The late afternoon, mid-winter sun had already begun setting. My office, normally bright when the sun is high in the sky, took on a warm, almost eerie glow. As the sun set, he seemed to slink even further into the couch. Head back, legs thrust out in front him, he looked exhausted.
He sighed out: “I’m dreading tomorrow’s board meeting.”
Oy vey, I thought. We’re going to have The Board Discussion.
“Okay…what’s so dreadful about your board meetings?” I asked.
“They’re terrible. There’s no interaction. It’s just like two hours of reporting in—even worse. It’s two hours of me reviewing documents that they’ve all had for a few days and, of course, which none of them have read.”
“So your board meetings suck,” I said. And then, after pausing, I added, “And whose fault is that?”
Okay…enough of my over-written drama…if your board meetings suck, whose fault is it?
I’ll stipulate that investor directors and other board members can be infuriating. In fact, I can see myself writing a bunch of posts on the topic in the future. I’ll stipulate that there should be some general rules of decorum and efficiency that every board member should follow. These include (but aren’t limited to):
- Read the Materials.
- Understand what the company actually does and what market it’s in.
- Pay attention.
- Don’t fall asleep (and this from a guy who did famously once fall asleep albeit during the eighth hour of a ten hour board conference call. Oh, and the meeting sucked.).
- Resist the ADD-inducing distractions of laptops, smart phones, dumb phones, radios, TVs or any other “device.”
- Show up. On Time. And stay until the end.
- Do only one meeting at a time (I know one guy who “attends” one board meeting by phone while sitting, physically, in another).
- Assume management knows what they’re doing until proven otherwise.
- Assume management and staff know more about the day to day activities of the company and its efforts than you do.
- No biting.
- Keep the blowhard opinions down to one per hour and no repeating of someone else’s blowhard opinion.
- Be polite.
- Keep your anxieties to yourself. Just because you’re having trouble with your fund doesn’t mean the CEO should be fired.
- Don’t assume because you’ve had five portfolio companies try and fail before that this company will also fail.
- Share your experience and knowledge.
- Don’t fall in love and be blinded to the realities of the strengths and weaknesses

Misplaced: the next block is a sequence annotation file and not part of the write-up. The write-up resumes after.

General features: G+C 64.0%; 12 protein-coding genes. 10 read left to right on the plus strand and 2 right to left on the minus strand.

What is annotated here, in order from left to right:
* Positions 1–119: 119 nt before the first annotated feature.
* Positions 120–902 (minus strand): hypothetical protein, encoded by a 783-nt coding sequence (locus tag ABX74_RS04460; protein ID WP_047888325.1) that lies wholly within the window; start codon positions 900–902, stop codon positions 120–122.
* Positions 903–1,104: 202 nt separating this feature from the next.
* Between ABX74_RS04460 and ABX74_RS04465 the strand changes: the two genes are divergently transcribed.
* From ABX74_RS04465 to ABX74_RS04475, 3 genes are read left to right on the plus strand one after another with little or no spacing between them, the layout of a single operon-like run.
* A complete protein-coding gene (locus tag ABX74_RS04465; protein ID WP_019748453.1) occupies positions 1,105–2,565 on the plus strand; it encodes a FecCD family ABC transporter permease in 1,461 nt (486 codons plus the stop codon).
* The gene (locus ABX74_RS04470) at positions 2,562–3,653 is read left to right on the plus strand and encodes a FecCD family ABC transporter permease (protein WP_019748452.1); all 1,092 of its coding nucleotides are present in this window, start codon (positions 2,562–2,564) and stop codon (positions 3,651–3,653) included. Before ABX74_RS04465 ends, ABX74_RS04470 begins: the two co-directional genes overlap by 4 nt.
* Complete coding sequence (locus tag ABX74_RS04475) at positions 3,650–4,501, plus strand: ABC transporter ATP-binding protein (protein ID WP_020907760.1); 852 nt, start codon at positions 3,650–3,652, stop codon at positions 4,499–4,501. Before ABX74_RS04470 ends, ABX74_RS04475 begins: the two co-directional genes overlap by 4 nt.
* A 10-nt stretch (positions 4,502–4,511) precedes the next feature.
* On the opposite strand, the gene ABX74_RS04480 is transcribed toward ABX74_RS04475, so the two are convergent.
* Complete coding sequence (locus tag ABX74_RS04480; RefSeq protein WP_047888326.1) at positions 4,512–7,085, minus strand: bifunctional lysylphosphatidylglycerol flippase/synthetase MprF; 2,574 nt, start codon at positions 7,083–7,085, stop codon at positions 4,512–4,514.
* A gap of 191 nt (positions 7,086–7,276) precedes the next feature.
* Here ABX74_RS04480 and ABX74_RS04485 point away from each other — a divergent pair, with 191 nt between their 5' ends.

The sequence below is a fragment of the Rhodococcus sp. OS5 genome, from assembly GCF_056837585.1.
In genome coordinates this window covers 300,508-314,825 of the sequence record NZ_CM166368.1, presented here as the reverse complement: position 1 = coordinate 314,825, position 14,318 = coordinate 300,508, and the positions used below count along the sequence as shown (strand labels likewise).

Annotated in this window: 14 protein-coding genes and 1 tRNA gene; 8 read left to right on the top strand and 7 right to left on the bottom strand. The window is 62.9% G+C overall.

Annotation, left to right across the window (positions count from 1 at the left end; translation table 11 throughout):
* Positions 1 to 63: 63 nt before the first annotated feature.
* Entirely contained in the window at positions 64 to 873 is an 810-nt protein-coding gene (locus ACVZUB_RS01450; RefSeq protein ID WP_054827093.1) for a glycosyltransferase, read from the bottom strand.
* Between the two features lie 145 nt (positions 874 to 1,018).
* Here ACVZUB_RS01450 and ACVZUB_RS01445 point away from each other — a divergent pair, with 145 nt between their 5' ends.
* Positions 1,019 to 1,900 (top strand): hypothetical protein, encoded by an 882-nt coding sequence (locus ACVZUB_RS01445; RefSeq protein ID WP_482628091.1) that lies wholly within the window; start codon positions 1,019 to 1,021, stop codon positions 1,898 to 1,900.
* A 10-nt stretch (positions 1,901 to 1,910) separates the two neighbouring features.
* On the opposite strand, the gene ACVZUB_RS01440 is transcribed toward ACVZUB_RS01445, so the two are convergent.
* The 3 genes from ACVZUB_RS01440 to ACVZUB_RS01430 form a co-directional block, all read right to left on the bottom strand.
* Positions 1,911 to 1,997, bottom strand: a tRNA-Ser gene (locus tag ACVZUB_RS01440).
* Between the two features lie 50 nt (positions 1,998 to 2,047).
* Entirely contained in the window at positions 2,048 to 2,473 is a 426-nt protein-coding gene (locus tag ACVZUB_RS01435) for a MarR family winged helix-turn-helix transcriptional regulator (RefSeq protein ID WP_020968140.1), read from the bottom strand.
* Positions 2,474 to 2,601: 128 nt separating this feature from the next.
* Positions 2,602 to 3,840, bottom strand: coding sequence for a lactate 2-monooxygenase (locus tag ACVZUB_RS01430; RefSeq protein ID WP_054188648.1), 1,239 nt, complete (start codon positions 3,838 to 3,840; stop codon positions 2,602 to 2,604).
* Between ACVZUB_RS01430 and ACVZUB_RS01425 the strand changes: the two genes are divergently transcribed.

I could go on…
All of the above may be true about your particular board but that doesn’t mean the board meetings have to be dreadful, boring, or useless.
So here’s my quick set of suggestions for making the board meeting effective:
- Set and KEEP to the agenda. If the meeting is slated for two hours, take no more than two hours (or less if possible).
- Get the materials into the hands of the directors at least two days before the meeting (sometimes even earlier if a director requests it).
- Keep the re-vamping and re-writing of materials after they’ve been distributed to an absolute minimum. Nothing is a bigger waste of time than having board members trying to discuss a point when they have different “facts.”
- Get the math right. Egregious errors sow seeds of doubt about everything you assert.
- Do not read the slides. Assume your directors can read (both what’s on the screen and what’s in their hands).
- Better yet, skip the slide show. Nothing spells disaster than a few pounds of pastries, a darkened room, and someone reading slides. ZZZzzzz.
- Don’t assume your directors know nothing about your company and your market. Conversely, don’t assume your directors know everything about your company and your market.Ask questions.
- Be open to suggestions. Don’t be defensive.
- Tell the truth. No snowjobs, sandbagging or other forms of lying.
- Have a firm idea of the purpose of a particular meeting. In addition to a general periodic review of the company’s performance, use the meeting to engage the brains of your directors. Formulate a question or questions that will tease out the key strategic challenges you’re facing.
- Close the meeting with each person having a clear sense of where the company is, what it’s most immediate upcoming challenges are, and—if possible—what the best ways they might be able to help.
In the end, you have to remember that one person has to run the meeting. You may have a chairman and, if you’re lucky, they’ll have the experience and temperament to manage the meeting, facilitate the dialogue, and keep everyone on track. Usually, for start-up companies with tiny boards of directors, that role falls to the CEO.
Got other ideas about making board meetings more effective?